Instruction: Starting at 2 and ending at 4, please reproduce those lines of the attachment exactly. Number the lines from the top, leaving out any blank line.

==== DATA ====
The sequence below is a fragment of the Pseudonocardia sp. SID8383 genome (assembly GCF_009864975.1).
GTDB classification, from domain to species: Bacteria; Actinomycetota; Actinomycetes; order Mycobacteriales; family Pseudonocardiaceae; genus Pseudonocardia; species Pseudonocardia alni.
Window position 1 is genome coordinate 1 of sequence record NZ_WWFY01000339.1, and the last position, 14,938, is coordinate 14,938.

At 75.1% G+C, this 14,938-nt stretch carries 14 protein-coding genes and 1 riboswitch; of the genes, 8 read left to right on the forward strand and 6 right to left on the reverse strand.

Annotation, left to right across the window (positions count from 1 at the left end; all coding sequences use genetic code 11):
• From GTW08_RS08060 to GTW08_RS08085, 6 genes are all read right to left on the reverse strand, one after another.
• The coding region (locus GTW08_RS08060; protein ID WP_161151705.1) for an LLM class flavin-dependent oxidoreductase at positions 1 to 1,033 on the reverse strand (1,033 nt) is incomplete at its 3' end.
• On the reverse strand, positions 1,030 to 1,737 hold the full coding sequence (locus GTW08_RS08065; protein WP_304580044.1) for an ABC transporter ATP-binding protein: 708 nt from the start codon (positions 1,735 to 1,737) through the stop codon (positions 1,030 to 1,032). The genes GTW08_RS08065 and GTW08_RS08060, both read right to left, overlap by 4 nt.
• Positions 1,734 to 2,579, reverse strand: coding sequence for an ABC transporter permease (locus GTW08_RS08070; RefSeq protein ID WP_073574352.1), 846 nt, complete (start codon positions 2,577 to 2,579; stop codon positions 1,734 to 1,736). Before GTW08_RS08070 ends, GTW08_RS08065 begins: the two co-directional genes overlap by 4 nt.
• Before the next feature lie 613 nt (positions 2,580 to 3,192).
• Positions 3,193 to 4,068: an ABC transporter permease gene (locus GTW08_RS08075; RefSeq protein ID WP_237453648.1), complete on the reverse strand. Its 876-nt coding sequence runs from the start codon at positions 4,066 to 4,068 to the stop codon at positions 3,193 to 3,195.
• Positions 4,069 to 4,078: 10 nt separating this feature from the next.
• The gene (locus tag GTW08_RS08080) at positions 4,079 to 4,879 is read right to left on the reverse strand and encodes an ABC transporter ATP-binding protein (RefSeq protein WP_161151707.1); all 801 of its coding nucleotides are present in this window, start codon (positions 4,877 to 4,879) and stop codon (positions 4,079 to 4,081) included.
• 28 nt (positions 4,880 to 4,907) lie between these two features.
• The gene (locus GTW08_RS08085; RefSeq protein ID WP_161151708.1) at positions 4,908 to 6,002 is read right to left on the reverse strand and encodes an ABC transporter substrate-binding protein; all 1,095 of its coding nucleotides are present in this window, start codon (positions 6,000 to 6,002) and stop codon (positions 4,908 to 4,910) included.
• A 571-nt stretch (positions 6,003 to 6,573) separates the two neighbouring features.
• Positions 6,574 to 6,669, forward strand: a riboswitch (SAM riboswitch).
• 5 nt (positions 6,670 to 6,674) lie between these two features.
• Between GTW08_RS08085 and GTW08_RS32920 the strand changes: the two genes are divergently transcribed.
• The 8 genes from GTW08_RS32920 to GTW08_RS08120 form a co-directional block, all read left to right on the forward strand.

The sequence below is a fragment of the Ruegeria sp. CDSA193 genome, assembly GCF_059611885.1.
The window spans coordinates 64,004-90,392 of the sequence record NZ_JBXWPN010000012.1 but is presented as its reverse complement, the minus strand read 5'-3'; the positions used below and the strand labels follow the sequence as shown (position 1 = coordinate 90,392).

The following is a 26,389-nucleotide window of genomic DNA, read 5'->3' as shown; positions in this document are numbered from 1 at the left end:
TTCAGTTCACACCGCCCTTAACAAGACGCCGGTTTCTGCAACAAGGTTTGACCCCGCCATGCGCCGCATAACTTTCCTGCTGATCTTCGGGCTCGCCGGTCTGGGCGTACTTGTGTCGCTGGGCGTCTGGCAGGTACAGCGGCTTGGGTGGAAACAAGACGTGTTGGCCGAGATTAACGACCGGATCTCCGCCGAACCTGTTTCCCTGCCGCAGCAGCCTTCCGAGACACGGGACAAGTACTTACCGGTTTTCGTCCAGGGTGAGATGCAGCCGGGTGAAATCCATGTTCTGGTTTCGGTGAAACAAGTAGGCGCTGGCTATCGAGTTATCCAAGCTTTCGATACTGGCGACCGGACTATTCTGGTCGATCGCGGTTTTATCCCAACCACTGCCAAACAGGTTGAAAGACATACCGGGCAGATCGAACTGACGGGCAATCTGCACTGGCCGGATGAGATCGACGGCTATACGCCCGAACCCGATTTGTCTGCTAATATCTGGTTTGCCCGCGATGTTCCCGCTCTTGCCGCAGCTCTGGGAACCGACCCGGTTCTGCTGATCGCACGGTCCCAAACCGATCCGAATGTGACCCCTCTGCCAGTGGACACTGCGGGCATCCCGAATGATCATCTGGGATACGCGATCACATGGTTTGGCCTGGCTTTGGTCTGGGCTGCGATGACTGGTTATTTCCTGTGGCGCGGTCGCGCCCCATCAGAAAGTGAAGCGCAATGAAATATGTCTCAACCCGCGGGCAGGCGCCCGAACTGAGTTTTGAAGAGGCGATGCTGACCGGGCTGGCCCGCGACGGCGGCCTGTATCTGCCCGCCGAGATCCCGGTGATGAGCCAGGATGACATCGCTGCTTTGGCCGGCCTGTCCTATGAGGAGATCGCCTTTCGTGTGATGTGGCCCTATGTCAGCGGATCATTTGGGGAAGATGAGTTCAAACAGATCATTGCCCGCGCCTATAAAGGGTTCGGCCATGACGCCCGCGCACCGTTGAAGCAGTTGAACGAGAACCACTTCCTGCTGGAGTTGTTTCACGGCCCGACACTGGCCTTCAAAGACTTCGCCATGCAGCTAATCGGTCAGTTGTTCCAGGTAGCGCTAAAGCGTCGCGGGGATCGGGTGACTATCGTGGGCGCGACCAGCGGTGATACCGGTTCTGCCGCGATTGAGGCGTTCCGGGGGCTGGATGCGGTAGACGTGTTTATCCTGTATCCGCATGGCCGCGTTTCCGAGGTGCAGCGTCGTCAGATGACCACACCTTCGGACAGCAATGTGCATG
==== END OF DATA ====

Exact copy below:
GTDB classification, from domain to species: Bacteria; Actinomycetota; Actinomycetes; order Mycobacteriales; family Pseudonocardiaceae; genus Pseudonocardia; species Pseudonocardia alni.
Window position 1 is genome coordinate 1 of sequence record NZ_WWFY01000339.1, and the last position, 14,938, is coordinate 14,938.

At 75.1% G+C, this 14,938-nt stretch carries 14 protein-coding genes and 1 riboswitch; of the genes, 8 read left to right on the forward strand and 6 right to left on the reverse strand.